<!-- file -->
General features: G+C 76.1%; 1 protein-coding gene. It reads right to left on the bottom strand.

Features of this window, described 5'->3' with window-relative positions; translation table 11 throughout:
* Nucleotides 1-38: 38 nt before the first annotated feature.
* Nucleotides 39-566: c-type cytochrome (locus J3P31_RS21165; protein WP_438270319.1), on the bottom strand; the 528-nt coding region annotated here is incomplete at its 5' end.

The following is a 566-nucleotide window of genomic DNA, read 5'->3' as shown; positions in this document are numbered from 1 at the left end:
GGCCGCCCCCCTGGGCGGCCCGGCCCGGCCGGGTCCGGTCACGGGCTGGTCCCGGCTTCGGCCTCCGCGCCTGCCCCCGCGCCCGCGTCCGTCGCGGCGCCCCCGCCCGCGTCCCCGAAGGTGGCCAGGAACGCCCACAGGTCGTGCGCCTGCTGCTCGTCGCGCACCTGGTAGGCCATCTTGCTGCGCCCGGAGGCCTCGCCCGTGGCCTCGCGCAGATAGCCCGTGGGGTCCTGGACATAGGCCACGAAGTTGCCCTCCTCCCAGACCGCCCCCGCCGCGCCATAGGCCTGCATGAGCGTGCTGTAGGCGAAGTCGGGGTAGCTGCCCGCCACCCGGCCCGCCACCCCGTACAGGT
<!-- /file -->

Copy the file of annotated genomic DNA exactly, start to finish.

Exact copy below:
General features: G+C 76.1%; 1 protein-coding gene. It reads right to left on the bottom strand.

Features of this window, described 5'->3' with window-relative positions; translation table 11 throughout:
* Nucleotides 1-38: 38 nt before the first annotated feature.
* Nucleotides 39-566: c-type cytochrome (locus J3P31_RS21165; protein WP_438270319.1), on the bottom strand; the 528-nt coding region annotated here is incomplete at its 5' end.

The following is a 566-nucleotide window of genomic DNA, read 5'->3' as shown; positions in this document are numbered from 1 at the left end:
GGCCGCCCCCCTGGGCGGCCCGGCCCGGCCGGGTCCGGTCACGGGCTGGTCCCGGCTTCGGCCTCCGCGCCTGCCCCCGCGCCCGCGTCCGTCGCGGCGCCCCCGCCCGCGTCCCCGAAGGTGGCCAGGAACGCCCACAGGTCGTGCGCCTGCTGCTCGTCGCGCACCTGGTAGGCCATCTTGCTGCGCCCGGAGGCCTCGCCCGTGGCCTCGCGCAGATAGCCCGTGGGGTCCTGGACATAGGCCACGAAGTTGCCCTCCTCCCAGACCGCCCCCGCCGCGCCATAGGCCTGCATGAGCGTGCTGTAGGCGAAGTCGGGGTAGCTGCCCGCCACCCGGCCCGCCACCCCGTACAGGT